Monday, June 22, 2009

Herbs: Basil


scientific name: Ocimum basilicum

other common names: Sweet basil, alboharcar

growing areas: Native to the Indian subcontinent; thrives in temperate and tropical zones

physical description: It is an annual herb plant that grows to a height of about 2 feet and has a squarish stem that bears many aromatic branches of about 4 inches in length.

traditional uses: What cook does not know about basil? This aromatic herb is used in many cultures in the preparation of food. But it also has a history of medicinal use dating back to the time of the ancient Romans and Greeks. In folklore, basil has been associated with love among the Italians; a woman is said to place a pot of it on her balcony to signify she is ready to receive her lover. It has been held as sacred in India, where it has been used in burial rites.

In traditional medicine, it has been used to bring on delayed menstruation in Belize and to ameliorate painful periods, according to botanist Michael Balick. Elsewhere it has been used as an anti-inflammatory, for stomachaches, to treat intestinal parasites, and to lower blood sugar. Balick reported that it has also been used in Belize to treat earaches.

Among Mexicans on both sides of the border, it is reported to be one of the most common herbs used to treat susto, or gastrointestinal blockage. In the curanderismo ritual of barrida, aimed at warding off evil spirits, basil is also used as a cleansing agent, according to researchers. availability and dosage: Fresh basil is readily available in food and vegetable stores, as well as botdni-cas. Dried basil is available in the spice sections of supermarkets.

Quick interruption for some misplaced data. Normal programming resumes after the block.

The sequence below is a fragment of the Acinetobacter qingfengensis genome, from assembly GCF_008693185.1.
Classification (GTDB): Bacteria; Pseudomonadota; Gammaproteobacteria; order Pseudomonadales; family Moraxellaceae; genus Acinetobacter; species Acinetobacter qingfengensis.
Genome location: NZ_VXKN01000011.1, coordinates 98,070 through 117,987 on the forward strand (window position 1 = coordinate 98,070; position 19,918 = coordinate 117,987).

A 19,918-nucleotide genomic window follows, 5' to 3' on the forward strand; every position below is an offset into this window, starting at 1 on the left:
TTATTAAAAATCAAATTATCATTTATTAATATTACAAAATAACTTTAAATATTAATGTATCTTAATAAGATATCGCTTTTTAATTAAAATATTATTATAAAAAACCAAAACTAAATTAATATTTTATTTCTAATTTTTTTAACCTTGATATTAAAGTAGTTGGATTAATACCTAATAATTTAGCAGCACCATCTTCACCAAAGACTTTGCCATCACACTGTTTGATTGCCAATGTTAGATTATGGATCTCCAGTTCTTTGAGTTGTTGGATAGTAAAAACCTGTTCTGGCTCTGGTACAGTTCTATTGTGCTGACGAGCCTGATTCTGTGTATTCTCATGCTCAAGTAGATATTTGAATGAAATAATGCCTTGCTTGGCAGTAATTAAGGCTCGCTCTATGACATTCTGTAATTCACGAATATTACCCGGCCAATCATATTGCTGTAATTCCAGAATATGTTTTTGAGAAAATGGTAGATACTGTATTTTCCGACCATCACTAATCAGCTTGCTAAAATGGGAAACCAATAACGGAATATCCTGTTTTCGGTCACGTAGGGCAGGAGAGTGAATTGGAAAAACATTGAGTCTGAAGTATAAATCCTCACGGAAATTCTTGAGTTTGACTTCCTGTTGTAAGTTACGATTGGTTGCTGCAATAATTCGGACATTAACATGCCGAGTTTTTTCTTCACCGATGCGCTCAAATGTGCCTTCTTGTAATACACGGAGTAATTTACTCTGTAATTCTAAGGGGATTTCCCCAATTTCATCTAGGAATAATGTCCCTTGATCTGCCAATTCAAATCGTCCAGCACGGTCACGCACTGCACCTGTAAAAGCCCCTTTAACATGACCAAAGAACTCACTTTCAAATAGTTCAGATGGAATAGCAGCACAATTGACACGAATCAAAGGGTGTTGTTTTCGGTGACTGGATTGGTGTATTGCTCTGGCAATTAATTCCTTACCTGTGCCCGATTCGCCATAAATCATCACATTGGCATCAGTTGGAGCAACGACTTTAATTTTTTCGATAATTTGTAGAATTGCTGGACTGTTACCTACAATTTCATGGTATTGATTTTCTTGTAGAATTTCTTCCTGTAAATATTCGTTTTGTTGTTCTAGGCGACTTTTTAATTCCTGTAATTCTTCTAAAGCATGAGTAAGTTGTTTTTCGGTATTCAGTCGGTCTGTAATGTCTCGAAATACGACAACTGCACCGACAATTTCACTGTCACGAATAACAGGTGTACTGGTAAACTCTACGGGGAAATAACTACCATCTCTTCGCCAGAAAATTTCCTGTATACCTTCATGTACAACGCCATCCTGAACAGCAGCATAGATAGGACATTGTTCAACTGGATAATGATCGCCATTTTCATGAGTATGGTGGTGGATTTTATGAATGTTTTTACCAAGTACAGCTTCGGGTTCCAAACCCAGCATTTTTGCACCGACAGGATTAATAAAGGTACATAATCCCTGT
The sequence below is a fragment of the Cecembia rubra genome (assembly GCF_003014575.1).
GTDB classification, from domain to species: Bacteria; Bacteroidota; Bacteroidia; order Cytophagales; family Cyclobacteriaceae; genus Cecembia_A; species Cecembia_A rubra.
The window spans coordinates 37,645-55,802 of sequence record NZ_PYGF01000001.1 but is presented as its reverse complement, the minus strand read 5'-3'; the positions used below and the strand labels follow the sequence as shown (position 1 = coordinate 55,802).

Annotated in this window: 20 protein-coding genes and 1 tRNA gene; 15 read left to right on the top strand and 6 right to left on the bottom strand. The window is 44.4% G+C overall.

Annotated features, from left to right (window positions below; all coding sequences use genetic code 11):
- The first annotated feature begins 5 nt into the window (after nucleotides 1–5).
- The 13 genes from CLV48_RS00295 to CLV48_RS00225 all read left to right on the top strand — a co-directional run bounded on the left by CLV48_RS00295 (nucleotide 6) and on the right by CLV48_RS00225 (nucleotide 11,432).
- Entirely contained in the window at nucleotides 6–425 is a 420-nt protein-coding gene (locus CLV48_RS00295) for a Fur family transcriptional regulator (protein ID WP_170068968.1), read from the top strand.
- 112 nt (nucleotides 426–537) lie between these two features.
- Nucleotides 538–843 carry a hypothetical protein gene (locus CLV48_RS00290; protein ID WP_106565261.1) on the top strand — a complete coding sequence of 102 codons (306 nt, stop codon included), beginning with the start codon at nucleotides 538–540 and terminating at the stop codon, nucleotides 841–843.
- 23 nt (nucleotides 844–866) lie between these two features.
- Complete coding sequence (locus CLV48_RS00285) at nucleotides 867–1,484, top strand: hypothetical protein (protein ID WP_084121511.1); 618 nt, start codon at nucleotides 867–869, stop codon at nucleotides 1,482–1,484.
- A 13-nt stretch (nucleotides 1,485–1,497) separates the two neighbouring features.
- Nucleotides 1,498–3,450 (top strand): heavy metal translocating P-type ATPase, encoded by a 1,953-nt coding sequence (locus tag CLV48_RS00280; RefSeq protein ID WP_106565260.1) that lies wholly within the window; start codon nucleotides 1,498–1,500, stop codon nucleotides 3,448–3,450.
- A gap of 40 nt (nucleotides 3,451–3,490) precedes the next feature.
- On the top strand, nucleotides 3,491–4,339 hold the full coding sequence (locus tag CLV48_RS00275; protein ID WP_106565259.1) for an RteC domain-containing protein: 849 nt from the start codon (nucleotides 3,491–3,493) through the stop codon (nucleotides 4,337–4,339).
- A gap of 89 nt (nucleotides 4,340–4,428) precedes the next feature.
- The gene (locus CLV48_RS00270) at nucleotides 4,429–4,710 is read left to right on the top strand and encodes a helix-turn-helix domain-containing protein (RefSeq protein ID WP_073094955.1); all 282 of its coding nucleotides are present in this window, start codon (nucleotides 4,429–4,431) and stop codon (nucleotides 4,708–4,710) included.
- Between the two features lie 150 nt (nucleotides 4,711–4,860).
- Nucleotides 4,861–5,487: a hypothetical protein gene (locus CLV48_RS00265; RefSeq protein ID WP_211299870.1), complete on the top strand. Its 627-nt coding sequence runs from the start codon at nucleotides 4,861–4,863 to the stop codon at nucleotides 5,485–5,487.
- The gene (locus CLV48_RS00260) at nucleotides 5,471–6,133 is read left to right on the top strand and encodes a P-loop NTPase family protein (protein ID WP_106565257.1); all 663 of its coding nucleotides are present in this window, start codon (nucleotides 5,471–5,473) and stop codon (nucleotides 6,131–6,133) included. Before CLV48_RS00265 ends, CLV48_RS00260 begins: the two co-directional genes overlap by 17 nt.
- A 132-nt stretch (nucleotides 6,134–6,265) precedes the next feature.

Herbalists recommend using up to 3 teaspoons of dried basil leaf, or 2.5 grams, in a cup of boiling water to make an infusion for drinking. The liquid extract is also available.

contraindications: Because it is used in some cultures to promote menstruation, basil should not be used in medicinal quantity by pregnant women. It should also be used cautiously by diabetics because it is believed to lower blood sugar, which if not monitored can lead to hypoglycemia. Researchers also say it should not be given to young children or mothers who are breast-feeding.
special precautions: Consult your physician before beginning any use of an ethnobotanical substance for medicinal purposes.

There are contradictory qualities attributed to basil that should be taken into consideration when its medicinal use is contemplated. While basil has been used as a medicinal plant to fight infection and to take care of gastrointestinal upset, it also contains estragol, a compound that is considered carcinogenic in animals.

medical research: In laboratory tests, the essential oil of basil has been found to show antibacterial, antiyeast, and insecticidal action, according to Balick. A human study showed that basil significantly reduced blood glucose levels, according to Fetrow and Avila.

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